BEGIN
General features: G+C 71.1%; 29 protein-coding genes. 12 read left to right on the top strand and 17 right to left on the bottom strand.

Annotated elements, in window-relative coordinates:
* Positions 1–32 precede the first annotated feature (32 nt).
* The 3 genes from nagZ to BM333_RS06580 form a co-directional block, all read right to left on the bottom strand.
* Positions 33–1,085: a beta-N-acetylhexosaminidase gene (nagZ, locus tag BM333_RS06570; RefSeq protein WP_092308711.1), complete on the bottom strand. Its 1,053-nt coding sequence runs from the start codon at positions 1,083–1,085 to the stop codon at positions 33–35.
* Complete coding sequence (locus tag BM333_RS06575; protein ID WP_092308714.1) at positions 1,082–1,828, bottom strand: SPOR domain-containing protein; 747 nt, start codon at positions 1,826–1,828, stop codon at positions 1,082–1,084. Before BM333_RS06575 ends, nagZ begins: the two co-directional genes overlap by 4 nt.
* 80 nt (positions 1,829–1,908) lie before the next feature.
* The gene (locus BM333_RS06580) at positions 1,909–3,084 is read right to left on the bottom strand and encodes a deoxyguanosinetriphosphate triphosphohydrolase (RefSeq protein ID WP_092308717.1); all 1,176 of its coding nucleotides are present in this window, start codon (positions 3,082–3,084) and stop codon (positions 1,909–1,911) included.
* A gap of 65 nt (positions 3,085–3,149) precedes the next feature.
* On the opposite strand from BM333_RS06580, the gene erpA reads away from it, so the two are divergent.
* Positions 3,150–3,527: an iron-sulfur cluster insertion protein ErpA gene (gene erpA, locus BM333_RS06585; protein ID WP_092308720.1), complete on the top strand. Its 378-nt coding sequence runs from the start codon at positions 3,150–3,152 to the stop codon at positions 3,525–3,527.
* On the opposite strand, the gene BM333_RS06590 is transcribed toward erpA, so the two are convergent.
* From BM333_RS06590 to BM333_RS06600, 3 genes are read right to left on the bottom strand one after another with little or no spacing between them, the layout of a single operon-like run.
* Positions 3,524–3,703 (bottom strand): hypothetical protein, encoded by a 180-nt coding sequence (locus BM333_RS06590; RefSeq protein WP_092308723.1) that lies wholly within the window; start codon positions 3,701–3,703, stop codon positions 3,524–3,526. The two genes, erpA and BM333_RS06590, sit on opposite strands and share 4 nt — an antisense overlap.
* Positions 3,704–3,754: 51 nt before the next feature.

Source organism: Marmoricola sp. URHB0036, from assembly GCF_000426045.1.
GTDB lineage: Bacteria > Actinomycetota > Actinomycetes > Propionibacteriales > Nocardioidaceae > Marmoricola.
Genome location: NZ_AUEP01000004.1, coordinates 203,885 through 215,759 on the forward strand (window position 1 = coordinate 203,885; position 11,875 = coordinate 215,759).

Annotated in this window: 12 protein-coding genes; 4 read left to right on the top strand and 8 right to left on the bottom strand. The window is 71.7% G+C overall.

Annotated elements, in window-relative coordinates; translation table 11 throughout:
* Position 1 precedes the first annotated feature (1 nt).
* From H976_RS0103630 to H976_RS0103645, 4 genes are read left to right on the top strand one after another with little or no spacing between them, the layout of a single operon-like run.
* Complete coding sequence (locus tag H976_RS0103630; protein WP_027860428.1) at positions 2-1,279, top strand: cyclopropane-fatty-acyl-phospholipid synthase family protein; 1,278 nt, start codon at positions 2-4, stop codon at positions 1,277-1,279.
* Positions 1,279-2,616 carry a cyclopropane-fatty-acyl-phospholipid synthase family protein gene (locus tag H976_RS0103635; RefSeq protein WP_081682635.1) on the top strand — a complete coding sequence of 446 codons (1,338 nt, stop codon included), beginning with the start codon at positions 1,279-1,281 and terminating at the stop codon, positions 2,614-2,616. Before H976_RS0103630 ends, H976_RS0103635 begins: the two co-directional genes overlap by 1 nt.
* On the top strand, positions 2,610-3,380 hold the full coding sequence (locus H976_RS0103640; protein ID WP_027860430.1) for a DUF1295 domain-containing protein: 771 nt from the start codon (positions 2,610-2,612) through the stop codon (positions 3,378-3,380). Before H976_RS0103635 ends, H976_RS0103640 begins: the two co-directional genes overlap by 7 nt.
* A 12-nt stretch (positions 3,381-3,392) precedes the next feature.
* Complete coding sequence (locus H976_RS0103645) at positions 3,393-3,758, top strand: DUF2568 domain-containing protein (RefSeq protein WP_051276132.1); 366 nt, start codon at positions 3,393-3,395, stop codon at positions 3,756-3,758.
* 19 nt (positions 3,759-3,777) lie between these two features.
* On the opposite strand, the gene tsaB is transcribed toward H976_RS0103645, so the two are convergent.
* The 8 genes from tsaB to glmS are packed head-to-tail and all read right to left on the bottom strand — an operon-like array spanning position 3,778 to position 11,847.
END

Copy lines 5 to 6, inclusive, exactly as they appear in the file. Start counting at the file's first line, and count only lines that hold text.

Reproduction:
* Positions 33–1,085: a beta-N-acetylhexosaminidase gene (nagZ, locus tag BM333_RS06570; RefSeq protein WP_092308711.1), complete on the bottom strand. Its 1,053-nt coding sequence runs from the start codon at positions 1,083–1,085 to the stop codon at positions 33–35.
* Complete coding sequence (locus tag BM333_RS06575; protein ID WP_092308714.1) at positions 1,082–1,828, bottom strand: SPOR domain-containing protein; 747 nt, start codon at positions 1,826–1,828, stop codon at positions 1,082–1,084. Before BM333_RS06575 ends, nagZ begins: the two co-directional genes overlap by 4 nt.